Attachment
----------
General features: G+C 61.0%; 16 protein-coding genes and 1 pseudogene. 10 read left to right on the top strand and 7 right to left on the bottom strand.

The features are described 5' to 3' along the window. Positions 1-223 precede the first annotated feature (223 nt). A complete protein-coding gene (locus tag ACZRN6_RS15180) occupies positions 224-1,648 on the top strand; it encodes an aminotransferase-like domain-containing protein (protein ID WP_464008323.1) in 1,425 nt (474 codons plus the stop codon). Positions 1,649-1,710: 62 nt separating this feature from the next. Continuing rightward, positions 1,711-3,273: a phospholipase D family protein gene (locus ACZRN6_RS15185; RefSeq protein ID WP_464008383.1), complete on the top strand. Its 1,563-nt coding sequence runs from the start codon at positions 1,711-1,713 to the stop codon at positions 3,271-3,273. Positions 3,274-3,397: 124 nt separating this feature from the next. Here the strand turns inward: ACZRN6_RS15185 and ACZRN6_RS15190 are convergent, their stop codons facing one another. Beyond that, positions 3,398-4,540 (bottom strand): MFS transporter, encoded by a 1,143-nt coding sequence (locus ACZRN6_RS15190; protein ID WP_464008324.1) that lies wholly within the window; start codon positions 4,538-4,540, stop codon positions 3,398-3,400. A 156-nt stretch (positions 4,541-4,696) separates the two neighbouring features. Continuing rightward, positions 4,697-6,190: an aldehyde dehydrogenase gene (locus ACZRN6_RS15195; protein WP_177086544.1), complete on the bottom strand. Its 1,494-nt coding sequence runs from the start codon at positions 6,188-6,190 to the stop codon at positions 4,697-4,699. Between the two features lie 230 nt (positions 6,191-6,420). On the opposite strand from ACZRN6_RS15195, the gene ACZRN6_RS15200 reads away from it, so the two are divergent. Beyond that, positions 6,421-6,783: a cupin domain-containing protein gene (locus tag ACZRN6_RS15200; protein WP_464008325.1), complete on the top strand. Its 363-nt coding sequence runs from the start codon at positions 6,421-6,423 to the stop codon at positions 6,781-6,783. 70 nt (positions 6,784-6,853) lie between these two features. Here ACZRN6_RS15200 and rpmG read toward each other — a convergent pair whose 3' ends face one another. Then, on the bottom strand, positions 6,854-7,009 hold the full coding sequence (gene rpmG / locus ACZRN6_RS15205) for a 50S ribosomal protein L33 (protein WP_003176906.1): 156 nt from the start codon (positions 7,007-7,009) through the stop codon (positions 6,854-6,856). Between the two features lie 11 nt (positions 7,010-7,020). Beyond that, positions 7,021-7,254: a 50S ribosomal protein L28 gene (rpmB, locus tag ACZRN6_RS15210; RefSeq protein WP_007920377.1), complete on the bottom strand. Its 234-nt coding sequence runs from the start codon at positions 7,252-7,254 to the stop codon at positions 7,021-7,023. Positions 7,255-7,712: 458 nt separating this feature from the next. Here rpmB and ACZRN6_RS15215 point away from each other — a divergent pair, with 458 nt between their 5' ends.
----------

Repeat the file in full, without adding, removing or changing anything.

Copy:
General features: G+C 61.0%; 16 protein-coding genes and 1 pseudogene. 10 read left to right on the top strand and 7 right to left on the bottom strand.

The features are described 5' to 3' along the window. Positions 1-223 precede the first annotated feature (223 nt). A complete protein-coding gene (locus tag ACZRN6_RS15180) occupies positions 224-1,648 on the top strand; it encodes an aminotransferase-like domain-containing protein (protein ID WP_464008323.1) in 1,425 nt (474 codons plus the stop codon). Positions 1,649-1,710: 62 nt separating this feature from the next. Continuing rightward, positions 1,711-3,273: a phospholipase D family protein gene (locus ACZRN6_RS15185; RefSeq protein ID WP_464008383.1), complete on the top strand. Its 1,563-nt coding sequence runs from the start codon at positions 1,711-1,713 to the stop codon at positions 3,271-3,273. Positions 3,274-3,397: 124 nt separating this feature from the next. Here the strand turns inward: ACZRN6_RS15185 and ACZRN6_RS15190 are convergent, their stop codons facing one another. Beyond that, positions 3,398-4,540 (bottom strand): MFS transporter, encoded by a 1,143-nt coding sequence (locus ACZRN6_RS15190; protein ID WP_464008324.1) that lies wholly within the window; start codon positions 4,538-4,540, stop codon positions 3,398-3,400. A 156-nt stretch (positions 4,541-4,696) separates the two neighbouring features. Continuing rightward, positions 4,697-6,190: an aldehyde dehydrogenase gene (locus ACZRN6_RS15195; protein WP_177086544.1), complete on the bottom strand. Its 1,494-nt coding sequence runs from the start codon at positions 6,188-6,190 to the stop codon at positions 4,697-4,699. Between the two features lie 230 nt (positions 6,191-6,420). On the opposite strand from ACZRN6_RS15195, the gene ACZRN6_RS15200 reads away from it, so the two are divergent. Beyond that, positions 6,421-6,783: a cupin domain-containing protein gene (locus tag ACZRN6_RS15200; protein WP_464008325.1), complete on the top strand. Its 363-nt coding sequence runs from the start codon at positions 6,421-6,423 to the stop codon at positions 6,781-6,783. 70 nt (positions 6,784-6,853) lie between these two features. Here ACZRN6_RS15200 and rpmG read toward each other — a convergent pair whose 3' ends face one another. Then, on the bottom strand, positions 6,854-7,009 hold the full coding sequence (gene rpmG / locus ACZRN6_RS15205) for a 50S ribosomal protein L33 (protein WP_003176906.1): 156 nt from the start codon (positions 7,007-7,009) through the stop codon (positions 6,854-6,856). Between the two features lie 11 nt (positions 7,010-7,020). Beyond that, positions 7,021-7,254: a 50S ribosomal protein L28 gene (rpmB, locus tag ACZRN6_RS15210; RefSeq protein WP_007920377.1), complete on the bottom strand. Its 234-nt coding sequence runs from the start codon at positions 7,252-7,254 to the stop codon at positions 7,021-7,023. Positions 7,255-7,712: 458 nt separating this feature from the next. Here rpmB and ACZRN6_RS15215 point away from each other — a divergent pair, with 458 nt between their 5' ends.